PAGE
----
Socceroos believe they can shock the world
BEING written off in many quarters is hardly a surprise for the Socceroos, well aware they are expected to be grist to the French mill when the World Cup kicks off.
Seen as rank outsiders for Saturday's opening clash by bookies, fans and pundits alike, the Australian squad is sharpening its resolve in response.
With coach Bert van Marwijk trying to steer his team's focus away from the size of their challenge, and on to the way they will play, the Australian players are trying to strike a balance between healthy respect, and a healthy belief in their ability to upset the accepted order of things.
"The pundits always write Australia off," left back Aziz Behich said. "We are not focused on whether we are underdogs or favourites.
"We know what we are capable of, we have a tight group between us, we are confident, and just by going from training we are building every day, we are becoming stronger as a team and becoming a good team.
"That's going to be important for us during this tournament so hopefully we can put on a good show."
Winger Mathew Leckie, used to facing the elite of European football in the Bundesliga for Hertha Berlin, believes the mantle of being favourites could play against the French, and offer the Socceroos a chink of light.
"Everyone's expecting France to win which is normal - that gives them some pressure and gives us a little more of the nothing-to-lose attitude," he said.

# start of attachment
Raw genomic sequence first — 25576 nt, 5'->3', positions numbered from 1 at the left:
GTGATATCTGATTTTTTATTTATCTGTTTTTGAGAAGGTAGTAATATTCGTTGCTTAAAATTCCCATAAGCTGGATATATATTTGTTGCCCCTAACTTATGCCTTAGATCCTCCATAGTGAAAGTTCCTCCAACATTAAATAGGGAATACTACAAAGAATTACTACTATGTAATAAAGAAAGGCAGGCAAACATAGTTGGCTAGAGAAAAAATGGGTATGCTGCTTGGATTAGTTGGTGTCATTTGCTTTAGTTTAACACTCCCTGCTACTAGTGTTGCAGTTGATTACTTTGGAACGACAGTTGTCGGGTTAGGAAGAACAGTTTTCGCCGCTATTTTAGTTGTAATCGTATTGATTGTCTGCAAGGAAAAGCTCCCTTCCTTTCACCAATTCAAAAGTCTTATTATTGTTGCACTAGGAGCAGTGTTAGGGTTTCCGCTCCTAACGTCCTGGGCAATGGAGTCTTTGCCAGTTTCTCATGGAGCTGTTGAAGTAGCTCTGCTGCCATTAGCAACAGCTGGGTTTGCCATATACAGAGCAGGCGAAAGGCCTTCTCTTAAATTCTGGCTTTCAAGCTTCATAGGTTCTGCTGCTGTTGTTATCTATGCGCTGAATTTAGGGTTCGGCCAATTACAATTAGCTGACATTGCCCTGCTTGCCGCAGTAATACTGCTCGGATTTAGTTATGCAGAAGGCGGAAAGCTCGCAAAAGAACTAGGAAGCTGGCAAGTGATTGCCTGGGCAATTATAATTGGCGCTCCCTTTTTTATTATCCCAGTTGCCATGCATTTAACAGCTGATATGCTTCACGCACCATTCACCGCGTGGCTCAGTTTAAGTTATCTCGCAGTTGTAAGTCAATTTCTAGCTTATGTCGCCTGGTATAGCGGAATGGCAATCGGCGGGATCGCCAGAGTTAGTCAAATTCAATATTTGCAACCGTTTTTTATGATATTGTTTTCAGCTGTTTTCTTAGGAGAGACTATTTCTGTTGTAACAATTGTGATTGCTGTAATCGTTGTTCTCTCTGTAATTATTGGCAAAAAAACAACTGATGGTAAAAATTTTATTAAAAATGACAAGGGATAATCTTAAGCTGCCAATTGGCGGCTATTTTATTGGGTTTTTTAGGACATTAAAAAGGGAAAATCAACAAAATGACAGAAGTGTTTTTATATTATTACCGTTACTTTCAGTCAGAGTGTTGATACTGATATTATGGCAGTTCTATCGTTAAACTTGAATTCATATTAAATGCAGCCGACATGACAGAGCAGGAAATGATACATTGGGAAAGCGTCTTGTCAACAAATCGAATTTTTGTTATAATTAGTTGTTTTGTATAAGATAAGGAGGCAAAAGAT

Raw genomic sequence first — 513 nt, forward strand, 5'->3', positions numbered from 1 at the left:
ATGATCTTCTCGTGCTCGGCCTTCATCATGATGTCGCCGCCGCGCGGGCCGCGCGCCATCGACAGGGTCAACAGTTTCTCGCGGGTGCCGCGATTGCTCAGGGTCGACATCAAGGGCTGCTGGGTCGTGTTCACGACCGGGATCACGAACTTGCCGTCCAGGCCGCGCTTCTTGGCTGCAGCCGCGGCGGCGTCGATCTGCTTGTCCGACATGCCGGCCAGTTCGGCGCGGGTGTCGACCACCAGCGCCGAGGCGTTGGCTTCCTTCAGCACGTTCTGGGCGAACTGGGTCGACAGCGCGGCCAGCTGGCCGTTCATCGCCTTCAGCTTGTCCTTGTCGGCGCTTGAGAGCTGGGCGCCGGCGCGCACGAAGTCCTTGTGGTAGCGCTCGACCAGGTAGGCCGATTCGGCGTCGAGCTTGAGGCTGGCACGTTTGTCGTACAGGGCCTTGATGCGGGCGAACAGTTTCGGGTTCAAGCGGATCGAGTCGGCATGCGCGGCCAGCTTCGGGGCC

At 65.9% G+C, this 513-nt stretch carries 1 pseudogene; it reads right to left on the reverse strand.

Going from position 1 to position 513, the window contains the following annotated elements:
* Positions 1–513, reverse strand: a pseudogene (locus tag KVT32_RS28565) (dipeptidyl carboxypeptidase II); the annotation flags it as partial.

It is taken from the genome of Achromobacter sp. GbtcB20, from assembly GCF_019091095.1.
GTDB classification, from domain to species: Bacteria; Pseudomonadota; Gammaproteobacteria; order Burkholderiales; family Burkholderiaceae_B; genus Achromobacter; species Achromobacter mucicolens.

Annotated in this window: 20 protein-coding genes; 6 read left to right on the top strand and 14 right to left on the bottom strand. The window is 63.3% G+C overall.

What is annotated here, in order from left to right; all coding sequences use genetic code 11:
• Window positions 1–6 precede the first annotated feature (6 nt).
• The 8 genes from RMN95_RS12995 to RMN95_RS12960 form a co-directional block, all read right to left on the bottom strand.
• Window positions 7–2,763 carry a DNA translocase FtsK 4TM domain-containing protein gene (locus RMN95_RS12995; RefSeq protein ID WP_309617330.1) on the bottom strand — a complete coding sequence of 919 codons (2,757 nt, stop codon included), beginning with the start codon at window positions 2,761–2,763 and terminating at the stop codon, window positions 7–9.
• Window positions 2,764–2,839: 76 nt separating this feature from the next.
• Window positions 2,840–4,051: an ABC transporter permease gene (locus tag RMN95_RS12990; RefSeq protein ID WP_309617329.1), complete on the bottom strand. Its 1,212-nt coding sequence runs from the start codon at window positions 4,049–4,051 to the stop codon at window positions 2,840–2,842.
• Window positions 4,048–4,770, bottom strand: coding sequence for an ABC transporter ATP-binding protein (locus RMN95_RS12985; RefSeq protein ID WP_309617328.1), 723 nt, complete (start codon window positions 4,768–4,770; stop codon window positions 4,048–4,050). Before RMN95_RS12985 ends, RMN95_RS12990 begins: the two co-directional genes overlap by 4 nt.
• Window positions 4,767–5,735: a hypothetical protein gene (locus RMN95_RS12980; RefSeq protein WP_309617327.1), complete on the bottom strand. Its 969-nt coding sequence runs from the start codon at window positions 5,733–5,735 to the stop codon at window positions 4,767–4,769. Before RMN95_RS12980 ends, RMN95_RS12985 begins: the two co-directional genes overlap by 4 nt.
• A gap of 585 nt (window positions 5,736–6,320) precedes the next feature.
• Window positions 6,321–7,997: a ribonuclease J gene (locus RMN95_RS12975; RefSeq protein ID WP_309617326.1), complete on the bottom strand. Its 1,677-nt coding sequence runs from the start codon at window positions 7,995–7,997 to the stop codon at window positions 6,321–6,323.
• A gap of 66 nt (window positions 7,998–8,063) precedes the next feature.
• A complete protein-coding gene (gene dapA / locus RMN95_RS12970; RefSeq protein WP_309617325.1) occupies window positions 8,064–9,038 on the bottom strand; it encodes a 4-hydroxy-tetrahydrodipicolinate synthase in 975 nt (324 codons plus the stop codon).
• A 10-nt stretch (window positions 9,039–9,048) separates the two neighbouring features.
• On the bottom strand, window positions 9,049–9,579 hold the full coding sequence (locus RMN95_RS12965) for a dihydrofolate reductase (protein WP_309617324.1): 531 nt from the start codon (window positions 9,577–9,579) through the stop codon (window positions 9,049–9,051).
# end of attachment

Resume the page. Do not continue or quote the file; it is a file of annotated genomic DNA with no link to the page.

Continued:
"No one expects us to pick up points against France but that's what we'll try to do and I think it's definitely possible.
"You saw in the USA game, they gave them a hard time a couple of days ago. If we can have a good game, stay disciplined and focused, we can do the same."
Right back Josh Risdon joked about the prospect of "a boy from the A-League" taking on the power of France's attack, but detailed the preparation long underway for this game.
"Everything we've done in (the pre-camp in) Turkey has been leading up to this game and now but I'm sure we'll have a closer look at who will play and stuff like that," he said.
"You don't come up against players like that every week, and we'll do everything we can to match them.
"They've been a strong nation for a long time. When I started watching football, they'd just won it (in 1998), and in 2006 - our first one for long time - they came so close.
"Drawing a team like that will be tough, but the Aussie sporting culture is that the stronger the opponent the more we rise to the occasion."